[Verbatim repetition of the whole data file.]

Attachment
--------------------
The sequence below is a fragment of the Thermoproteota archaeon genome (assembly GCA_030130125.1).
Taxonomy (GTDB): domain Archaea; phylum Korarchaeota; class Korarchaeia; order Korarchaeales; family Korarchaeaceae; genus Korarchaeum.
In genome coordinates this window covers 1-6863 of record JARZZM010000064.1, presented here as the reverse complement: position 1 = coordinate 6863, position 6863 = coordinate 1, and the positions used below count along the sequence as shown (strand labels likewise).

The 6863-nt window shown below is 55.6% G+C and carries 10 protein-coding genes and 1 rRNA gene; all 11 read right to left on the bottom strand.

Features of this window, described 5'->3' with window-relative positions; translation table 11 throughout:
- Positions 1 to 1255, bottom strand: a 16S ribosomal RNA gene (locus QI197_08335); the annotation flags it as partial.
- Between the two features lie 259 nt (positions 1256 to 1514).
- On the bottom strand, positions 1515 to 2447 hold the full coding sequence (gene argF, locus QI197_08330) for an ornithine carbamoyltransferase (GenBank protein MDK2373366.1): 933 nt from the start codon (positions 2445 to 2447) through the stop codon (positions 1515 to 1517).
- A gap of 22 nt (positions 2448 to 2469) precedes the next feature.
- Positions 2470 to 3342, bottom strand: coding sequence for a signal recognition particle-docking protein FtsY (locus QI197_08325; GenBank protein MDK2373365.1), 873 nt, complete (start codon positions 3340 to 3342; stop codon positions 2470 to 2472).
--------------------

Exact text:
The sequence below is a fragment of the Thermoproteota archaeon genome (assembly GCA_030130125.1).
Taxonomy (GTDB): domain Archaea; phylum Korarchaeota; class Korarchaeia; order Korarchaeales; family Korarchaeaceae; genus Korarchaeum.
In genome coordinates this window covers 1-6863 of record JARZZM010000064.1, presented here as the reverse complement: position 1 = coordinate 6863, position 6863 = coordinate 1, and the positions used below count along the sequence as shown (strand labels likewise).

The 6863-nt window shown below is 55.6% G+C and carries 10 protein-coding genes and 1 rRNA gene; all 11 read right to left on the bottom strand.

Features of this window, described 5'->3' with window-relative positions; translation table 11 throughout:
- Positions 1 to 1255, bottom strand: a 16S ribosomal RNA gene (locus QI197_08335); the annotation flags it as partial.
- Between the two features lie 259 nt (positions 1256 to 1514).
- On the bottom strand, positions 1515 to 2447 hold the full coding sequence (gene argF, locus QI197_08330) for an ornithine carbamoyltransferase (GenBank protein MDK2373366.1): 933 nt from the start codon (positions 2445 to 2447) through the stop codon (positions 1515 to 1517).
- A gap of 22 nt (positions 2448 to 2469) precedes the next feature.
- Positions 2470 to 3342, bottom strand: coding sequence for a signal recognition particle-docking protein FtsY (locus QI197_08325; GenBank protein MDK2373365.1), 873 nt, complete (start codon positions 3340 to 3342; stop codon positions 2470 to 2472).